Making seating charts is definitely in my Top 3 least favorite parts of my job. In my good classes it isn’t a huge deal (what’s the worst that could happen with a bad chart?) but changing the assigned seats in Period 3 takes hours. And even the best seating chart eventually wears out, so I’m constantly making new ones.
I have to find all the friends who talk and separate them across the room. Then I have to also separate all the enemies who fight. I have to put the kids who can’t see well or who really need supervision up in the front (but if you put all the problem kids up there, they just talk to eachother). Sometimes I put all the good/smart kids together so they’ll be rewarded and push eachother to work well, but then the low kids and the talkers get concentrated together. Other times I scatter them all, which means the good kids can separate the bad kids but then are miserable acting as a buffer between people who annoy them, and no one works well. Whenever I think it’s done, I realize that two chatters are actually diagonal from one another… or a flirty girl is next to a popular boy… or the kid who gets teased is in front of the boy who kicks chairs… or a kid who never works without supervision is in the back corner…etc. And then I make a change to fix that problem, and I cause a whole new problem. It’s exhausting, but disaster ensues if I don’t think everything through and it’s worth the effort for the behavior I can get from effective assigned seats. It’s like a huge, real-life version of those LSAT logic problems, and there’s little that I dread more.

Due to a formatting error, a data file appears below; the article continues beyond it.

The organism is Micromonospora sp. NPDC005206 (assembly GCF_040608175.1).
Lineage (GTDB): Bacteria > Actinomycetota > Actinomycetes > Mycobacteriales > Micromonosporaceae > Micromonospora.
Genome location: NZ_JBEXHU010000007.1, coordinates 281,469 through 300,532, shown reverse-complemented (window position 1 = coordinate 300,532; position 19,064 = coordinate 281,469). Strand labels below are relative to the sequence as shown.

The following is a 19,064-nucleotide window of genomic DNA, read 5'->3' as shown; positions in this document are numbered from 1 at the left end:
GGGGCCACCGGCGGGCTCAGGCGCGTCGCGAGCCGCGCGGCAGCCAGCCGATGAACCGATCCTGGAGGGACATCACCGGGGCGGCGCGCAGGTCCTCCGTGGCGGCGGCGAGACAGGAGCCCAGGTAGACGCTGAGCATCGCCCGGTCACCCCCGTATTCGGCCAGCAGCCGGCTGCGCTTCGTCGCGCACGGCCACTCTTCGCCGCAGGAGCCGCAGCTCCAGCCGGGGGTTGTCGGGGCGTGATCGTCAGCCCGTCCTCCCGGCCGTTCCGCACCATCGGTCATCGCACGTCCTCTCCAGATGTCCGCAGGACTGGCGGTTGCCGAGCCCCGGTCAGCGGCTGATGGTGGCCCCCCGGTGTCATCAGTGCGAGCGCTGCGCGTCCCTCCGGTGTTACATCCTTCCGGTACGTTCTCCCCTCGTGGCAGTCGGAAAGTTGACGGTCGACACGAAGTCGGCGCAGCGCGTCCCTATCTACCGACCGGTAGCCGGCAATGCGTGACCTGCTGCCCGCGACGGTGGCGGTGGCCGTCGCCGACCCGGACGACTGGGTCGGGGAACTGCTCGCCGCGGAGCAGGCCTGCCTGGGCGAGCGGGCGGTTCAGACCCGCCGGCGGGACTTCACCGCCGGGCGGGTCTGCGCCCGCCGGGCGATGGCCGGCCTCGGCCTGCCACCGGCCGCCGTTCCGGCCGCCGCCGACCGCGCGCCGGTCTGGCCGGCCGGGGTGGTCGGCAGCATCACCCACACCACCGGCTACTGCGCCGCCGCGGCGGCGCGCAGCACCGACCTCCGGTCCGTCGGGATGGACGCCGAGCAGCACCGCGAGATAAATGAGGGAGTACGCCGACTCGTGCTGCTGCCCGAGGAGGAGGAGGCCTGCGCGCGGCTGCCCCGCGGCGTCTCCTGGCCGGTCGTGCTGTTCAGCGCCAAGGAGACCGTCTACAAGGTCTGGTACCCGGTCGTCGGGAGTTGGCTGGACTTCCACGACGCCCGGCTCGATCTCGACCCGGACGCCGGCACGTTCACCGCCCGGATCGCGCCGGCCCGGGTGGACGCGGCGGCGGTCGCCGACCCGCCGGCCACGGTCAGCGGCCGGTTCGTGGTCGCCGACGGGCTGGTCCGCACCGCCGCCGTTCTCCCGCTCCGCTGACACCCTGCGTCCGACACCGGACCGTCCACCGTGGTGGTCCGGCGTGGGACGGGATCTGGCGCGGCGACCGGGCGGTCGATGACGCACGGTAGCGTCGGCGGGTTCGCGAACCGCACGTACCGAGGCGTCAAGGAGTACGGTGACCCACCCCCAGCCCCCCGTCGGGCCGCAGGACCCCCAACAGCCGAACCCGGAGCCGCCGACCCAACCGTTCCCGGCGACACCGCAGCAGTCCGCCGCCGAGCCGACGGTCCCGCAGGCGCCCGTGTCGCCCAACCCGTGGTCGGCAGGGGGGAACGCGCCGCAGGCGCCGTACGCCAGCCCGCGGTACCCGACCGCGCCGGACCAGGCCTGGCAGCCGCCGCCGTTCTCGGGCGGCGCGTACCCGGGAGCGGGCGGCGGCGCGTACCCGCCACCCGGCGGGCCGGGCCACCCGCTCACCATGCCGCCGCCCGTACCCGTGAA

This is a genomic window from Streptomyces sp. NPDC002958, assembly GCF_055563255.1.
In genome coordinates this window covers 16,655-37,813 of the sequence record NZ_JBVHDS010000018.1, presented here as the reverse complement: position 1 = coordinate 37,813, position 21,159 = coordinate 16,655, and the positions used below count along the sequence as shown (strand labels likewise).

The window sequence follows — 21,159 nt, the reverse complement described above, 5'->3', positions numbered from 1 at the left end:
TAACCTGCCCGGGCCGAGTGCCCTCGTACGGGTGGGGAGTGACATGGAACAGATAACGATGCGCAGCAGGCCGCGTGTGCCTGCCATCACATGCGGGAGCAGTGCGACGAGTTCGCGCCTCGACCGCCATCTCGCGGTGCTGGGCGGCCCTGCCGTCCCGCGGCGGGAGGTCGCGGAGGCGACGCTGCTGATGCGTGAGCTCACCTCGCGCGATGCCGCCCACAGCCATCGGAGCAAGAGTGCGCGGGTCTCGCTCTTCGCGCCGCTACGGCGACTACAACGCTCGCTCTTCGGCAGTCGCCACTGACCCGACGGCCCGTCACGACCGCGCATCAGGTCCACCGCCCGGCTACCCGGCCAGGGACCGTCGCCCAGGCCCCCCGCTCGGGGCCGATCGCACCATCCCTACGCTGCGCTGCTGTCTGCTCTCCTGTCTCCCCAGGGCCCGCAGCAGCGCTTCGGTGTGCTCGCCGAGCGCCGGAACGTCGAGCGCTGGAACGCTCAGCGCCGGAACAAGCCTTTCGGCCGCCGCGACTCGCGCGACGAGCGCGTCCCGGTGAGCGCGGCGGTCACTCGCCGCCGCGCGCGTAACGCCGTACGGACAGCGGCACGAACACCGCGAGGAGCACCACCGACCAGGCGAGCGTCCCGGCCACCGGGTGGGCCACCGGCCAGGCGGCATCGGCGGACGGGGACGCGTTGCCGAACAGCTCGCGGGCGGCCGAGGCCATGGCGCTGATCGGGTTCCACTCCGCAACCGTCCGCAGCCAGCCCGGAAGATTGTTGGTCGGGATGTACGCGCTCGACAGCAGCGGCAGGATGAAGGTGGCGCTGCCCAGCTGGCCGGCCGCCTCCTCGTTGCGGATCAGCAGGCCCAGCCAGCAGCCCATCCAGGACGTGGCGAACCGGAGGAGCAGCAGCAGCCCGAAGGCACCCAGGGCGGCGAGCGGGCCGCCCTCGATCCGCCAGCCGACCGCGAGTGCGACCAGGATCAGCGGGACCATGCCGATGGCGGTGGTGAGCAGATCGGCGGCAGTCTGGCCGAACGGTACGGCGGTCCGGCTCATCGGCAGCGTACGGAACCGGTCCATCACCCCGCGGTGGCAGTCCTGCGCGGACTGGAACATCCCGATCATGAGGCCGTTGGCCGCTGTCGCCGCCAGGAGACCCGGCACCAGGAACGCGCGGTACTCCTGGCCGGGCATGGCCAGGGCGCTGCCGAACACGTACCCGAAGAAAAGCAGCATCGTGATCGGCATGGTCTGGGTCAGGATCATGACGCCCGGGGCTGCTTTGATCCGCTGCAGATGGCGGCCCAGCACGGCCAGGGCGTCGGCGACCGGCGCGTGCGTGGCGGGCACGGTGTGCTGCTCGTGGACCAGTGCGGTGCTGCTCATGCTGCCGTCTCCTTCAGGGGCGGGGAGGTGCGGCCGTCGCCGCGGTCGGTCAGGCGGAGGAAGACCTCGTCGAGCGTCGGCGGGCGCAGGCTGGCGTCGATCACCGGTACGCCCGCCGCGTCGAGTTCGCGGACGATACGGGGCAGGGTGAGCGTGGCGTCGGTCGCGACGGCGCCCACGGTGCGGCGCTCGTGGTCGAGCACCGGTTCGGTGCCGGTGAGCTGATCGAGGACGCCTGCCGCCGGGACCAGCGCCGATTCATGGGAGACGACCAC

And don’t even get me started on actually instituting the new chart the next day. Communicating where kids sit and dealing with kids who are horrified by their new seat (which always means I did a good job) takes a good 10 minutes out of class time. Ughhhhhhhhh